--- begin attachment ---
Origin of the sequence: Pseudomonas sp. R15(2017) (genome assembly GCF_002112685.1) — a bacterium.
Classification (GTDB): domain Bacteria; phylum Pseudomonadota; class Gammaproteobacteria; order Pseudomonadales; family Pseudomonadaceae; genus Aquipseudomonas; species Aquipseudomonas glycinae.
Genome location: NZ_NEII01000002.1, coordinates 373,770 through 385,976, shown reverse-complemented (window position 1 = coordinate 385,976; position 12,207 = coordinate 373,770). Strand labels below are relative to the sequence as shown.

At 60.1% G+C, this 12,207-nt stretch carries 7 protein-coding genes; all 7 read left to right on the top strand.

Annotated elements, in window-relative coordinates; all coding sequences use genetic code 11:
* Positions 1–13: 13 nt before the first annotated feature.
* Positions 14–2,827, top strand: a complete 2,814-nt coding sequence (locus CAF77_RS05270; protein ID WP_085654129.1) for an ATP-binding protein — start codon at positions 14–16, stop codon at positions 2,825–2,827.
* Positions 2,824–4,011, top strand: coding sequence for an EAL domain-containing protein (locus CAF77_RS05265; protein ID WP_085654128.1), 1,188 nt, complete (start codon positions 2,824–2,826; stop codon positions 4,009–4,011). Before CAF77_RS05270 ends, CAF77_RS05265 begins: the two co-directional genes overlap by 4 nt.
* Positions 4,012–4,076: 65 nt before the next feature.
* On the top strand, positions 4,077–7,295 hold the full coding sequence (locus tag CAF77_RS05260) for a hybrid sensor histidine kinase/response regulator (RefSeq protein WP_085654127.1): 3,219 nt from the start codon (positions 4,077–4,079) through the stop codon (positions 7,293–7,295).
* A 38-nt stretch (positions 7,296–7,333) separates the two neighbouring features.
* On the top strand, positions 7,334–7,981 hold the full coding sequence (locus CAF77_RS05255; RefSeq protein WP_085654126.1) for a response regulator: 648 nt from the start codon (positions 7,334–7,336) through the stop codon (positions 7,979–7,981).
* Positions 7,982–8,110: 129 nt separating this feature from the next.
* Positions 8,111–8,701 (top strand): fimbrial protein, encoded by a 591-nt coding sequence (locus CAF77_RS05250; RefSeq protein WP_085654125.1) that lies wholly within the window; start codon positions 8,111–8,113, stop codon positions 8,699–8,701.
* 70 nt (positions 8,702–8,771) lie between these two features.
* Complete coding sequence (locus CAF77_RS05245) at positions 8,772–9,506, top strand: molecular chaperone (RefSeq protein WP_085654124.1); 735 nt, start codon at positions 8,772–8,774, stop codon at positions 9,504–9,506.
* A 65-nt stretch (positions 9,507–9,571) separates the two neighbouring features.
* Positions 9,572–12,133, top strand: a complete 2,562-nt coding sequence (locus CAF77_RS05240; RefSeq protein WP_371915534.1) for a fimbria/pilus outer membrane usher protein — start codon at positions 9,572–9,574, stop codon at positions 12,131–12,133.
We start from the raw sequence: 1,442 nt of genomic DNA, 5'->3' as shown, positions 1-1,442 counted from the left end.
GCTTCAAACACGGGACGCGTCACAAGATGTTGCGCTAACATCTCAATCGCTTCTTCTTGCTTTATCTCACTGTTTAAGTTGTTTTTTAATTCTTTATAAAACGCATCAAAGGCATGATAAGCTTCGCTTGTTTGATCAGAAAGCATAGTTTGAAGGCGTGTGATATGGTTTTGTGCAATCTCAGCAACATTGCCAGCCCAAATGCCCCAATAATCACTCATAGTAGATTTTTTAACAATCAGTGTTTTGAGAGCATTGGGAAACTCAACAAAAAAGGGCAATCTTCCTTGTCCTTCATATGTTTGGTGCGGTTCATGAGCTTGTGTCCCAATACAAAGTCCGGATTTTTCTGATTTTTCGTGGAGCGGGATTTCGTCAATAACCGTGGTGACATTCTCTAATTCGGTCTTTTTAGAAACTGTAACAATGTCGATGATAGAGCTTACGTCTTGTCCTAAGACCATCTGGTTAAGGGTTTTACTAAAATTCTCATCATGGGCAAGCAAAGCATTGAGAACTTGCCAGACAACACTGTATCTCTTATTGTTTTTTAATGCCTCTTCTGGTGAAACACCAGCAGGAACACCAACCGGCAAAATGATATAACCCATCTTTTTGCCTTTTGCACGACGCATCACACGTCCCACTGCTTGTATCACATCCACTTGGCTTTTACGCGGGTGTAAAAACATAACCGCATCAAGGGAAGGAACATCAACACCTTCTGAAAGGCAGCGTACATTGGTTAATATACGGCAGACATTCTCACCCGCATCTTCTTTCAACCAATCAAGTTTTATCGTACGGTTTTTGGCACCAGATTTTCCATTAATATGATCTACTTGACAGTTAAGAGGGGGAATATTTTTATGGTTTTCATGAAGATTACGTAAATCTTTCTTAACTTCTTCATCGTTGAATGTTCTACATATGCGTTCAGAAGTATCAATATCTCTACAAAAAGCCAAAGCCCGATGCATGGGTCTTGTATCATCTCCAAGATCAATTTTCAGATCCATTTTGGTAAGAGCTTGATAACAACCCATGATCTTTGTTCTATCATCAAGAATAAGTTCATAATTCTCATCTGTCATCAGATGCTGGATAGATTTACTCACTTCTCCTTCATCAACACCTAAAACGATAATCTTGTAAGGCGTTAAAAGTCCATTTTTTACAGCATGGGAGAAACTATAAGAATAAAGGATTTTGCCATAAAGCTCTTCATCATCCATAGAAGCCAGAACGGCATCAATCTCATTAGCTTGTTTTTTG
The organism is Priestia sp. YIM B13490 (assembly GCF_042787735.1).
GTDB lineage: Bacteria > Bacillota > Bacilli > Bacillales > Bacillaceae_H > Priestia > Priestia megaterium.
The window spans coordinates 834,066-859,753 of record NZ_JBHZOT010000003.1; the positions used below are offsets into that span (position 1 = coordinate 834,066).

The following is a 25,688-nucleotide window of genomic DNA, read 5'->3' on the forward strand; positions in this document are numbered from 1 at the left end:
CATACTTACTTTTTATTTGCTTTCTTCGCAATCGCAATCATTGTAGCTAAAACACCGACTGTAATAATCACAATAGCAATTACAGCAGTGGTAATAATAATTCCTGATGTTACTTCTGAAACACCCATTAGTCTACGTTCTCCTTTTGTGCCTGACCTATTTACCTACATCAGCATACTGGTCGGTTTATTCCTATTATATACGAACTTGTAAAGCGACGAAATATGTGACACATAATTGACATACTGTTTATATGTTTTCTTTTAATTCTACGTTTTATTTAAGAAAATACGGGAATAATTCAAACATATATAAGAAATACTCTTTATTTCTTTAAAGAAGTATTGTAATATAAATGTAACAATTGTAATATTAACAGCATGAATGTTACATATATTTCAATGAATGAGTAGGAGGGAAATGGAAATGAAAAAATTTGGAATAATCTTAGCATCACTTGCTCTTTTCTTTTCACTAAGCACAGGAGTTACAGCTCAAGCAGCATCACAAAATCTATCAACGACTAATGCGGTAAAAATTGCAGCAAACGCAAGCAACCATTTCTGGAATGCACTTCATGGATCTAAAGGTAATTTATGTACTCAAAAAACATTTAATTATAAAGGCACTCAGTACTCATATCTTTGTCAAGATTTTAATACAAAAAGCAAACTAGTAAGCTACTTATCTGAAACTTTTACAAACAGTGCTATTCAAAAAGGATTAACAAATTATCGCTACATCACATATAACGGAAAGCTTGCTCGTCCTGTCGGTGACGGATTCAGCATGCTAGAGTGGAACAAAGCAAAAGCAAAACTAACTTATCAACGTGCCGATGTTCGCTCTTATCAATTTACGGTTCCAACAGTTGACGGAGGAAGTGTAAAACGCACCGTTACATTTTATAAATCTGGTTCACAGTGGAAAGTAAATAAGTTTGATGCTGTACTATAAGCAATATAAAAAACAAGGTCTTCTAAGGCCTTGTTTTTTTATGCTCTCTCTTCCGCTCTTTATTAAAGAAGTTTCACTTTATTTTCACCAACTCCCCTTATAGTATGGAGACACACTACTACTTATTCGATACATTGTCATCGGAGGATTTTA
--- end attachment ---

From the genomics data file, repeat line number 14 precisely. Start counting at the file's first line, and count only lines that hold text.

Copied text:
* Positions 8,111–8,701 (top strand): fimbrial protein, encoded by a 591-nt coding sequence (locus CAF77_RS05250; RefSeq protein WP_085654125.1) that lies wholly within the window; start codon positions 8,111–8,113, stop codon positions 8,699–8,701.